There’s no getting around the fact that everyone—mutual aid groups included—have had to navigate operating in the midst of political upheaval and social unrest. However, for Reno/Sparks Mutual Aid, Simons said, this hasn’t been a large problem.
“I tend to shut down political discussion. Rule number one for in our group—in all caps—is literally, ‘NO POLITICS’—and the reason being is because … as I wrote in the rules, I don’t care what your politics are if you just need a roll of TP,” Simons said. “We can talk politics later. But, in the group, it’s not about the political; it’s about the human need.
“Of course, the personal is political, and the political is personal. Sure, it is. But criticism of Steve Sisolak or criticism of Donald Trump is not going to get someone a bag of groceries,” she added.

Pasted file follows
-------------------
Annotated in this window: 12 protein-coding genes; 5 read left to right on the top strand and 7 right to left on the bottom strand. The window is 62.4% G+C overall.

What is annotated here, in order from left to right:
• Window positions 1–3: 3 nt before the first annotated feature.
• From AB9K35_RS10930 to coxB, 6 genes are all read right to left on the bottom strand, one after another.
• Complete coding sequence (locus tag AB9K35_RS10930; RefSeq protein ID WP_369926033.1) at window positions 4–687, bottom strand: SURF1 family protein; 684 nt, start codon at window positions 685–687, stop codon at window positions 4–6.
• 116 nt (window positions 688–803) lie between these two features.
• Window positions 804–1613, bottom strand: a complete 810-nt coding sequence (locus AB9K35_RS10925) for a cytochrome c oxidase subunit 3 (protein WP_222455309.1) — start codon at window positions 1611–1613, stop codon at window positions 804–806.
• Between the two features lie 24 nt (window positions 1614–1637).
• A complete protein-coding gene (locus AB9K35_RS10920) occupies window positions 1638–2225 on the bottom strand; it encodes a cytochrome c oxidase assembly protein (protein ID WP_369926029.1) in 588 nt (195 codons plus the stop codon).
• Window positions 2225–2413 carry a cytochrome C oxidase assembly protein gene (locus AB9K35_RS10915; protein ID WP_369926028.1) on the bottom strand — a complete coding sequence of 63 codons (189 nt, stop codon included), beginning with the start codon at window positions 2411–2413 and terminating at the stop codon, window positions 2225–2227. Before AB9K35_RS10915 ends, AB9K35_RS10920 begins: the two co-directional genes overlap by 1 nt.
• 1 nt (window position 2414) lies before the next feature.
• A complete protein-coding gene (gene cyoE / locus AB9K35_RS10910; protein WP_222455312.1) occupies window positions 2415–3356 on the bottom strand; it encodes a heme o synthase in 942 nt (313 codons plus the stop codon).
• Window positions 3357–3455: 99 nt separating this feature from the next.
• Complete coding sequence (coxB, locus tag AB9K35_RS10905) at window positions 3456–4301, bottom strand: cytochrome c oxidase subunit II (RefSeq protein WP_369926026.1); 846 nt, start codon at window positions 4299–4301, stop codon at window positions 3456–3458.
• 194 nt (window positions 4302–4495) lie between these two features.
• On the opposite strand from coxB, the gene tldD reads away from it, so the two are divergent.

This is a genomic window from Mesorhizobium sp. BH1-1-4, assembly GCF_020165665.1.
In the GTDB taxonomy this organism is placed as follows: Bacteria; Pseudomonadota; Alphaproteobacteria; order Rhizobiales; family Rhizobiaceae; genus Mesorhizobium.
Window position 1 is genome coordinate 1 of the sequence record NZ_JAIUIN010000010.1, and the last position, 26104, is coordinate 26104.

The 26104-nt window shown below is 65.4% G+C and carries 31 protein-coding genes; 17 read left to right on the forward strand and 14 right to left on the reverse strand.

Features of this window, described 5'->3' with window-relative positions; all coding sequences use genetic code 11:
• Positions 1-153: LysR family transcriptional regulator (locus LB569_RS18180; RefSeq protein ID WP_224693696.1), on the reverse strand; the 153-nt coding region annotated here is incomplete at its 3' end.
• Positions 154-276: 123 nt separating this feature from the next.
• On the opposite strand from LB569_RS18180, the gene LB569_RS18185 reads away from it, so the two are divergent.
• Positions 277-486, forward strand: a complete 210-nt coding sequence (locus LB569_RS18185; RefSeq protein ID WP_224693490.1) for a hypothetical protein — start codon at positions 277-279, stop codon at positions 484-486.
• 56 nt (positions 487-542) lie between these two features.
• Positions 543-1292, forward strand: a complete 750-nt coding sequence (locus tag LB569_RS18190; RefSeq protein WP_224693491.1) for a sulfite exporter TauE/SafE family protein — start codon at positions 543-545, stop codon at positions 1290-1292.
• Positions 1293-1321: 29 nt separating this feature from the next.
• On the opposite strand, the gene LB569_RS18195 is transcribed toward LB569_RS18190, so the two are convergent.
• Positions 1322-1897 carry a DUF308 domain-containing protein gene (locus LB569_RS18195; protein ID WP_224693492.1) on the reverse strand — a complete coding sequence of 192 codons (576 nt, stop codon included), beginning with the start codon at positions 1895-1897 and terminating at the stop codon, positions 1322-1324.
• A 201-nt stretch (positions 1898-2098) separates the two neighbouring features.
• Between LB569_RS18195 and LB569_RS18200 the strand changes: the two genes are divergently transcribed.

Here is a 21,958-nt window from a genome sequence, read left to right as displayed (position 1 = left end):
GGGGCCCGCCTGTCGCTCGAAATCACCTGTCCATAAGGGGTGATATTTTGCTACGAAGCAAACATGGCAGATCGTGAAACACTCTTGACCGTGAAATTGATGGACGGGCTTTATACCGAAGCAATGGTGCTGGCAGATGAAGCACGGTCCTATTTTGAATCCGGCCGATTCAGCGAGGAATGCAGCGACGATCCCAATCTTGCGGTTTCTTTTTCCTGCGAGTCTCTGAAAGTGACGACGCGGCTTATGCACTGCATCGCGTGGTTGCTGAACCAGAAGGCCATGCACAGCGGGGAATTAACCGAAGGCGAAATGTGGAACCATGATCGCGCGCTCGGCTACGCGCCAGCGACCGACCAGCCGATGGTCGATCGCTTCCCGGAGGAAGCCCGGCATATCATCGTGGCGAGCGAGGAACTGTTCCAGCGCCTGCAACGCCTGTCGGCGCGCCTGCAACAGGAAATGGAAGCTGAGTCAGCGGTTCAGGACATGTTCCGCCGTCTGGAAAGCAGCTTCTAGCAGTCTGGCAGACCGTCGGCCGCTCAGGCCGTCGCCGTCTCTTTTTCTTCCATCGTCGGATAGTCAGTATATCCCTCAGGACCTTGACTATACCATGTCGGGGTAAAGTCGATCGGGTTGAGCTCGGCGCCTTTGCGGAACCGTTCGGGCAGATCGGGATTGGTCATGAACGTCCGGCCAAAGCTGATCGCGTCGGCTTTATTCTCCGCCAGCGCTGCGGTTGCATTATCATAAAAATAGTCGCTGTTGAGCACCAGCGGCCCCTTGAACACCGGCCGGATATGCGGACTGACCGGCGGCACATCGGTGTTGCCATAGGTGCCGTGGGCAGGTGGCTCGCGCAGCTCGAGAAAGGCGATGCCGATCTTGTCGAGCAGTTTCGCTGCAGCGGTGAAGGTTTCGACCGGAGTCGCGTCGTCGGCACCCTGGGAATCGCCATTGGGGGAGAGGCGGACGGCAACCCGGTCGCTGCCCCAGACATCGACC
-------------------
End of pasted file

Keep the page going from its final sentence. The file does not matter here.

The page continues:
Simons said she doesn’t think the group will go away when the COVID-19 pandemic subsides and thinks need among its community will grow when eviction moratoriums expire.
“Mutual aid doesn’t end with the pandemic,” she said. “There could be people who are in need of a bag of groceries after a job loss—or a referral for housing because the landlord has just decided to sell the house they’ve been renting for years.”
She said plans are being made for where the group will head in the future.
Addressing a longstanding need: Reno Black Wall Street
Reno Black Wall Street also deals with the immediate needs of community members; it’s something Donald Griffin, who works as a Reno Ambassador helping out the city’s unsheltered population, is experienced in. Reno Black Wall Street has done backpack drives for children and regularly distributes basics like food and clothing to unsheltered people.